What to Say to Earn a Raise

I was chatting with my brother-in-law last week. He just earned himself a nice promotion that is several steps above his current job and arguably above his current credentials (because he’s awesome like that). I asked him how he made that happen. He said: “You can’t ask for a raise or promotion. You have to set yourself up for one so they have no choice.” Of course, I inquired a bit more. Mr. T and I are not good at things like getting ourselves raises. We want to just be given them (ha! amiright?). So this whole concept intrigued me. Here is what he told me:

  1. Decide On Your Goals – Map out where you’re at and where you would like to be in your career and when. What is the first big step that would include both a promotion and a raise? What responsibilities does that position require that you don’t currently have? What skills are you lacking? Write it all down. Decide exactly when you would like to reach that position. If the goal is one year from now, map out what skills you need to learn before then and which responsibilities you would be willing to take on.
  2. Warn Your Boss – Send an email to your boss telling him/her you would like to meet to discuss your goals. Set up a time. At the meeting, outline your plan. Say “I would like to make it to this position one year from now. I am lacking these skills and do not have experience with these responsibilities. Here are a few steps I would like to take this month to get me ready for that possibility.” See if there is anything he would add to your list of skills or needs for the position. At this point you’re not asking for a raise. You’re just talking about how you want to be a better asset to the company. Your boss doesn’t have to make any commitments.
  3. Follow Through and Follow Up – Set up meetings periodically with your boss to review your plan. Make sure you are actually doing what you said you would. Have you learned the skills you said you wanted to? Have you had an opportunity to experience different responsibilities? Check in with your boss to make sure he/she thinks you’re on the right path. Ask them what they would suggest for you to stay on target for the advancement.
  4. Set Up a Compensation Chat – When your goal deadline is approaching, set up another meeting with your boss telling him/her you would like to discuss both your goals and your compensation. No one wants to be ambushed by someone asking them for more money. This leads to defensiveness and you probably won’t get your raise.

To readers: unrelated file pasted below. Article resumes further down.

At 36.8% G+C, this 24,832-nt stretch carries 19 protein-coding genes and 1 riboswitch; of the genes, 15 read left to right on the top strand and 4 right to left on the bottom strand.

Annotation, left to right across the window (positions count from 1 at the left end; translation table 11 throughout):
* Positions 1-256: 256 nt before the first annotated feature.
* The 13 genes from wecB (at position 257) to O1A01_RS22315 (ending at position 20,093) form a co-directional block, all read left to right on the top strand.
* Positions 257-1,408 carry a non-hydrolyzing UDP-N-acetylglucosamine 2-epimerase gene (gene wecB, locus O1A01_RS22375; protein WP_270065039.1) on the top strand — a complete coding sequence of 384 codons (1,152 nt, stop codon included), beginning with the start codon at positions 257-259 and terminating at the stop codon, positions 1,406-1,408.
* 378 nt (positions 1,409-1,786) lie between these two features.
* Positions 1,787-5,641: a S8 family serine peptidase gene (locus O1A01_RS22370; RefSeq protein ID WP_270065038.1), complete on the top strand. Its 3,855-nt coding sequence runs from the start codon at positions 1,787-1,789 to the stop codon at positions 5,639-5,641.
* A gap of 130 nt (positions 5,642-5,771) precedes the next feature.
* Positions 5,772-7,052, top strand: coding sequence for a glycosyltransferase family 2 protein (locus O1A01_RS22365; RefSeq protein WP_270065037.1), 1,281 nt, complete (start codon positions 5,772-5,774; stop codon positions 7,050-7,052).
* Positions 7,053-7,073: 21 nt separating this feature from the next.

5. Use Real Numbers and Real Examples – At this point, your boss is aware of your plan. You made it clear that you wanted to advance. But you still have to make your case. Give specific numbers. “I used to perform this task in 40 hours. It now takes me 30 hours, so I have improved my productivity by 25%.” Use real examples of how you helped the company: “This new skill I learned equated to _____ in profit for the company when I put it to use doing _____.” Even if that promotion is not currently available, you’ve argued that you can do it and that you’ve improved your own efficiency which has directly impacted company profits. Your boss can’t reasonably say “no” to a raise.

Again, Mr. T and I don’t have a lot of experience in this department. What do you think of my brother-in-law’s plan? What would you add or change?


Accountability Friday: Last Friday through yesterday:

F(es)-Yes, M(ex)-Yes, T(Cam)-Yes, W(Ex)-Yes, Th(Cam)-Yes. Still winning!

Raise

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6 Comments

  1. I like this strategy a lot! I’m always a fan of letting your boss know what your goals are so that they aren’t surprised when you ask for a promotion/raise/whatever down the line. I’ve been lucky to have bosses who are in agreement with my goals and generally reward my work towards those goals appropriately.

    • MaggieBanks

      Yeah, it’s nice to not have to put the work in. Like I said, Mr. T and I prefer that. 🙂 I’m not sure I’m good at this kind of thing, but I do like the strategy.

  2. I think this is a great structure and #1 is definitely the key to it.

    Even if there’s no raise or promotion, everyone should have a plan as suggested in #1, personally and/or professionally, simply to not fall behind or to at least have a chance to live their dreams.

    Also, since the first step is asking your manager to be involved and share his opinion/experience on how you can progress, he definitely has a higher incentive to appreciate the results and offer a raise.

    I like that a lot, thanks for sharing.

    • MaggieBanks

      Good point. Number one is definitely a helpful exercise for anything. I certainly don’t review often enough what I want to know in a year that I don’t know now.

  3. This is the same advice I got when I started my first job out of college. So, I have made it goal to set the expectations early on. When you get management to agree what it takes to get from point A to point B, they really have no choice but to give you the promotion and salary increase you earned.

    If they don’t, then it is likely time to move one.

    Cheers!

    • MaggieBanks

      This has worked out for you as well (based on your previous posts!). Glad to have another person saying this has worked. And always a pleasure to see you around these parts!

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